"I'm somewhat sceptical whether that'll be possible by Monday. But I'm not ruling it out," Schäuble said referring to an upcoming meeting of the "Eurogroup" of eurozone finance ministers which will discuss releasing a new tranche of bailout aid to Athens.
Greece needs a deal to unblock €7.2 billion euros from its EU-IMF bailout before state coffers run dry.
Alexis Tsipras' hard-left government, elected in January on an anti-austerity agenda, is struggling to pay salaries and pensions without the promised loans.
Greece needs to repay almost a billion euros in debt and interest to the IMF by May 12.
The European Union and International Monetary Fund want Athens to carry out reforms pledged by previous administrations before it releases the final tranche of rescue funds.
But the Greek government insists it will not back down from 'red lines' on labour protection and wage cuts.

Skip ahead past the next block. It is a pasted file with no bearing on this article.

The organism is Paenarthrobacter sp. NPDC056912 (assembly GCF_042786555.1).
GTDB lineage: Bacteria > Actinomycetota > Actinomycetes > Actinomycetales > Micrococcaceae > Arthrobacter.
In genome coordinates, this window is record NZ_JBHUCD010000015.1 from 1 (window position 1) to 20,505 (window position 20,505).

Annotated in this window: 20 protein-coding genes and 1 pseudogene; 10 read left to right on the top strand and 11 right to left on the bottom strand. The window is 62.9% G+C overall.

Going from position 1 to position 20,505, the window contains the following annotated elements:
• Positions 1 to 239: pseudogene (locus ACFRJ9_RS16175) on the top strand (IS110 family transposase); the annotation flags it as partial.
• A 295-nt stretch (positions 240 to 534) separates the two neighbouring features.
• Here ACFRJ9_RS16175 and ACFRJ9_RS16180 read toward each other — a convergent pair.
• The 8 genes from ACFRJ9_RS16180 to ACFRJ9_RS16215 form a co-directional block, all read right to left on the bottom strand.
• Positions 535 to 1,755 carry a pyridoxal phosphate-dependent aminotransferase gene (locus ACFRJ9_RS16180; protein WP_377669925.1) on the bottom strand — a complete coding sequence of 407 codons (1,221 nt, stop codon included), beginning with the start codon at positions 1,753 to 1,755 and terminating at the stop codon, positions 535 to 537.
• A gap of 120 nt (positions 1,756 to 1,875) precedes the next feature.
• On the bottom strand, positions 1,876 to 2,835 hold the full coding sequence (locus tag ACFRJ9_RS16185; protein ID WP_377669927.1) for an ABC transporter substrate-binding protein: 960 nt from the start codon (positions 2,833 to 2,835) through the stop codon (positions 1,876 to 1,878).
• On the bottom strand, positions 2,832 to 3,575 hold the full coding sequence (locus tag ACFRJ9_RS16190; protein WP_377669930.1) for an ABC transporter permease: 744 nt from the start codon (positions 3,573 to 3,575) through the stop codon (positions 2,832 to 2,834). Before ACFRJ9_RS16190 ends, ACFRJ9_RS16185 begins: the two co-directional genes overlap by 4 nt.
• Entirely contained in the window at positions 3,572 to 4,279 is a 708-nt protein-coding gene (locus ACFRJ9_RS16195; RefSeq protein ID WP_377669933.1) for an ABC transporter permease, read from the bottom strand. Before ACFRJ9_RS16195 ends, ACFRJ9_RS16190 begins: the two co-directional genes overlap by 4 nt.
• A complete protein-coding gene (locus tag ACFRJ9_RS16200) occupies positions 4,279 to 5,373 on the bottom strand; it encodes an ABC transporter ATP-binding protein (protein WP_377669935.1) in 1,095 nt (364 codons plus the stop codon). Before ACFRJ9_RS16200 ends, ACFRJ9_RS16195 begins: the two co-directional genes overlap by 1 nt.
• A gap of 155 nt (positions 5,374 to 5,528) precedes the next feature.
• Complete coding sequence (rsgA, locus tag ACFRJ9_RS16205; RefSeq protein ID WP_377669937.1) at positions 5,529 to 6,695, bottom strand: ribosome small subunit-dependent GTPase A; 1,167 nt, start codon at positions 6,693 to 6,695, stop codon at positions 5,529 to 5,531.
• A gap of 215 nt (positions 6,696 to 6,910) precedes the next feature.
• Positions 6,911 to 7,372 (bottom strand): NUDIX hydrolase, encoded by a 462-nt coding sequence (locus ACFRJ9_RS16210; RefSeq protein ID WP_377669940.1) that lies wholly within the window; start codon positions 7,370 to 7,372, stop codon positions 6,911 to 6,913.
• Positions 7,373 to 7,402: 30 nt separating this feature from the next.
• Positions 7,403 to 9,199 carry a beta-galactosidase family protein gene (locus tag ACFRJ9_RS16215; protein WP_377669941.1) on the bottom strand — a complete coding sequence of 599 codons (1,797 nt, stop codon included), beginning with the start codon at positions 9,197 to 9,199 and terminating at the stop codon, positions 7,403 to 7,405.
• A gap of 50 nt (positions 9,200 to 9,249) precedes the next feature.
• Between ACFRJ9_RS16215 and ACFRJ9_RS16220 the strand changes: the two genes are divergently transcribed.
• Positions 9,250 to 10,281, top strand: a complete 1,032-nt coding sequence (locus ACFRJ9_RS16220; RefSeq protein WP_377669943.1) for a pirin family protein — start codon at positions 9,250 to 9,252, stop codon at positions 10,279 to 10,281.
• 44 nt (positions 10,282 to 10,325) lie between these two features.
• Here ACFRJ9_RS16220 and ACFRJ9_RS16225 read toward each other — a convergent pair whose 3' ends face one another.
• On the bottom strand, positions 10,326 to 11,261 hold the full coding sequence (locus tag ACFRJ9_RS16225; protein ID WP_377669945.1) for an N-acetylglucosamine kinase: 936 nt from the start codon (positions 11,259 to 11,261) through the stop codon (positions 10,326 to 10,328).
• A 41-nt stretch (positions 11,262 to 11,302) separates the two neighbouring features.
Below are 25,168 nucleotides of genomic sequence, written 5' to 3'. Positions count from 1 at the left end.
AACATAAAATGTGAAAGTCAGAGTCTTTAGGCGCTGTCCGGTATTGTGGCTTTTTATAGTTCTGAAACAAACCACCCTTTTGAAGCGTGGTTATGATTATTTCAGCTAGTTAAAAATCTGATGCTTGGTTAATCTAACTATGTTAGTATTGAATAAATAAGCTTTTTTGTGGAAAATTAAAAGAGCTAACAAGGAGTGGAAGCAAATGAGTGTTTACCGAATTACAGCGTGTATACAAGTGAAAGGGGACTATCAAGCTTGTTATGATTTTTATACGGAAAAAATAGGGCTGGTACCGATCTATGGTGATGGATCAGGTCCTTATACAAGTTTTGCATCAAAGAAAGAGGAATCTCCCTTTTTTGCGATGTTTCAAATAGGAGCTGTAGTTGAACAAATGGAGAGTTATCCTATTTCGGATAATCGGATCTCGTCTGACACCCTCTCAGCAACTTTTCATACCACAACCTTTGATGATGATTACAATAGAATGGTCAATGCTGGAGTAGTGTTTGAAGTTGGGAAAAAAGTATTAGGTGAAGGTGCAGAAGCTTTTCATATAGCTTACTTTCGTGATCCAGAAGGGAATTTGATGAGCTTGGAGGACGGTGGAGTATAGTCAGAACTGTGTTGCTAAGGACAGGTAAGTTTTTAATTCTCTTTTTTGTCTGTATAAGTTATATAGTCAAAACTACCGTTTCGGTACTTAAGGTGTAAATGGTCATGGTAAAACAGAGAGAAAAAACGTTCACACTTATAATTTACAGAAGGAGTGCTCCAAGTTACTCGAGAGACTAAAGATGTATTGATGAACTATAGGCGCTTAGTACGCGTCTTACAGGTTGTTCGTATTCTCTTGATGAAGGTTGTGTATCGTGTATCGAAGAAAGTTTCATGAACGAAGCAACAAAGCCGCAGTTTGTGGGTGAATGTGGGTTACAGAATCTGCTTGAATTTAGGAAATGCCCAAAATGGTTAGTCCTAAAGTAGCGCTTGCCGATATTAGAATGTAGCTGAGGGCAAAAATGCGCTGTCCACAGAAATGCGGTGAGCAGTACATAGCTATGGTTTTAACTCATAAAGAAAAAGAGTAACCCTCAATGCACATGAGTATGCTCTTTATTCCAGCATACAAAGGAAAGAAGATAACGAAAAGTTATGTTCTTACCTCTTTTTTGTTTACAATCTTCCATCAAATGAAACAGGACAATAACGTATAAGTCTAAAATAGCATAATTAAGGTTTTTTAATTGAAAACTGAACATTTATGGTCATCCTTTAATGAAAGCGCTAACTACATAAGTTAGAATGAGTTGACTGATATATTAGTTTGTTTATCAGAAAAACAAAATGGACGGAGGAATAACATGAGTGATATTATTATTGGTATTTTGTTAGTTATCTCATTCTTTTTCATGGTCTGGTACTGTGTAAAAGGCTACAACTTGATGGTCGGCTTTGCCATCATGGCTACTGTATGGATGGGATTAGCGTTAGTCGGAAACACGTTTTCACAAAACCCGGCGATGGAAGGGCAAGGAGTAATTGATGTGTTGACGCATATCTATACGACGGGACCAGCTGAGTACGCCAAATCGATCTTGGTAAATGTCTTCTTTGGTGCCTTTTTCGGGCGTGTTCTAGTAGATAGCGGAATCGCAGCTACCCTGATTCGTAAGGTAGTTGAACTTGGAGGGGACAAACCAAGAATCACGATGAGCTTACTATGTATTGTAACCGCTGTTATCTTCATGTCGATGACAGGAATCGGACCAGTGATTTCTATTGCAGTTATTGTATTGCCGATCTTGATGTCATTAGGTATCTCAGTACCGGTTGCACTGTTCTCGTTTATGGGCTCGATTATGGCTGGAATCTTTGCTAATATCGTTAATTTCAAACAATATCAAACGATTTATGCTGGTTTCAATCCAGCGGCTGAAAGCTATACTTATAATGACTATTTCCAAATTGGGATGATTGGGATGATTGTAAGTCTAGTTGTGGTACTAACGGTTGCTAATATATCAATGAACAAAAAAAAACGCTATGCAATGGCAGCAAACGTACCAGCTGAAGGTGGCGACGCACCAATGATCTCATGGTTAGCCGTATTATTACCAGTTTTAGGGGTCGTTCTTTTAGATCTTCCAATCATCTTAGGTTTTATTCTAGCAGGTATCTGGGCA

Schäuble said that "too much time has been lost already."
He insisted that Germany, like the other eurozone countries, was prepared "to do everything to help Greece within the framework of what was agreed."
"We don't like to speculate about a 'Grexit'" or Greek exit from the euro, Schäuble continued.
"We don't want that. But that doesn't mean we're prepared to do absolutely anything. Athens has perhaps wrongly assumed that," he said.
Schäuble warned that Greece's liquidity "has clearly diminished. And that means anything could happen."